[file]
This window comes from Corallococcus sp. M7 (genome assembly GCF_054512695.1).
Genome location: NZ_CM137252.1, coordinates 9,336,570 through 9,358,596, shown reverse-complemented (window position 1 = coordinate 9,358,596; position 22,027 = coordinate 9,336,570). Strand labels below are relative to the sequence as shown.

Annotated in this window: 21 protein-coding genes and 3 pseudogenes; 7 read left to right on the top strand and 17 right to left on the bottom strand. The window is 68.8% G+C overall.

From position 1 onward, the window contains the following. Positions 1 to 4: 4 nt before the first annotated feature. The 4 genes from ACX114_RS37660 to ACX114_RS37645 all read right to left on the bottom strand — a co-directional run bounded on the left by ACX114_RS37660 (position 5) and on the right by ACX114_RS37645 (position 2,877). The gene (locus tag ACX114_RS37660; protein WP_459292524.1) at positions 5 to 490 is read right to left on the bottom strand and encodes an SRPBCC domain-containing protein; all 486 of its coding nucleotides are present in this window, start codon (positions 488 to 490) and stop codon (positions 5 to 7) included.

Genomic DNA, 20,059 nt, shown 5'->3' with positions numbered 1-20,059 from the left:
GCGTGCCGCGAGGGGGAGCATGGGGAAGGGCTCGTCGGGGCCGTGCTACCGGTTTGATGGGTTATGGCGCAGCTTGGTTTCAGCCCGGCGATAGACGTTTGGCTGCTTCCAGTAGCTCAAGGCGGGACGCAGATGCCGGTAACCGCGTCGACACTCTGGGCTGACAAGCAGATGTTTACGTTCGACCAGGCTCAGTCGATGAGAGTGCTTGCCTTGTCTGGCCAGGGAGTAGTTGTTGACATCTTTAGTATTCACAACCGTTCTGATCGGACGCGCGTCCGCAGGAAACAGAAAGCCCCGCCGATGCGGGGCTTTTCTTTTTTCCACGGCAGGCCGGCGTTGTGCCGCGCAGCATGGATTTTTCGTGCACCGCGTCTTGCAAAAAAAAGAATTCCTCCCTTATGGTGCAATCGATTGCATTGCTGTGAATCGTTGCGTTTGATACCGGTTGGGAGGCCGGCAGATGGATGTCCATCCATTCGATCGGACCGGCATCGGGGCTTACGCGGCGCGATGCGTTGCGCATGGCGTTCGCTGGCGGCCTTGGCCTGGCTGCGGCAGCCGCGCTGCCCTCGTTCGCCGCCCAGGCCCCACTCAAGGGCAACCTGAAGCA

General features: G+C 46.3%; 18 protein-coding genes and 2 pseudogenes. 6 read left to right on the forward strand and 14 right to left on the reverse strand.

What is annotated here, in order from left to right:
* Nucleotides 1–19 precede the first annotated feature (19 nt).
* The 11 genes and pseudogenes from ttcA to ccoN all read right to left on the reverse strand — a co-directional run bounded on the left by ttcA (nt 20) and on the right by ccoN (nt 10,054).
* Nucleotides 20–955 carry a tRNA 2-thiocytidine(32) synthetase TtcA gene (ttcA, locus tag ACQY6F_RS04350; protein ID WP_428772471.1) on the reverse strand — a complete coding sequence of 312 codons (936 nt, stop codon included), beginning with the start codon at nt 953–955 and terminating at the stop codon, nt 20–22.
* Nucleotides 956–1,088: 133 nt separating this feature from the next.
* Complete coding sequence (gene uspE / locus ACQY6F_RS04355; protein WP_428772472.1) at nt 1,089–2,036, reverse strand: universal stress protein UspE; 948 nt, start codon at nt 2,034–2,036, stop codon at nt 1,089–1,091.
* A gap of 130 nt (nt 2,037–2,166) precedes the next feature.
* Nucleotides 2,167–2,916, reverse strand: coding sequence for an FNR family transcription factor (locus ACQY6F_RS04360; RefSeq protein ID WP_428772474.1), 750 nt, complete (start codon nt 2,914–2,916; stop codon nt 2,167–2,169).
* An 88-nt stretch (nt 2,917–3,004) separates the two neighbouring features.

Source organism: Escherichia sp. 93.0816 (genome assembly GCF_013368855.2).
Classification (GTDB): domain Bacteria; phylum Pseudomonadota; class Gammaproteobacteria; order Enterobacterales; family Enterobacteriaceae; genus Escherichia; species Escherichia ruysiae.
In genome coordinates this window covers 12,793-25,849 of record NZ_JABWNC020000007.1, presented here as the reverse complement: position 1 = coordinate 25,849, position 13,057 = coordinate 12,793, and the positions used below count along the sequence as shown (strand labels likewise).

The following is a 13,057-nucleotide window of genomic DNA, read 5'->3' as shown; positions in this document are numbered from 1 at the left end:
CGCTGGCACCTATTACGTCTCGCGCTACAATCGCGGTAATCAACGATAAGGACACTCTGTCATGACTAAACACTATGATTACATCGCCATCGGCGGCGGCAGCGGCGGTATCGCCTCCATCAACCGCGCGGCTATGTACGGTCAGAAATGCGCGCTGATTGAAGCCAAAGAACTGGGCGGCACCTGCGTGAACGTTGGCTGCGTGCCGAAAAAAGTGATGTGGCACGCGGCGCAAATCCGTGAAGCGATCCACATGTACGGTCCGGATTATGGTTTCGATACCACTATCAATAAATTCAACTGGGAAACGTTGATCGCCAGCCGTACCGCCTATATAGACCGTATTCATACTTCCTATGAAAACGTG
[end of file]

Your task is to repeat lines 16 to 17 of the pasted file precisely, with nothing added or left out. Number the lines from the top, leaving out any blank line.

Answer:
* An 88-nt stretch (nt 2,917–3,004) separates the two neighbouring features.

Source organism: Escherichia sp. 93.0816 (genome assembly GCF_013368855.2).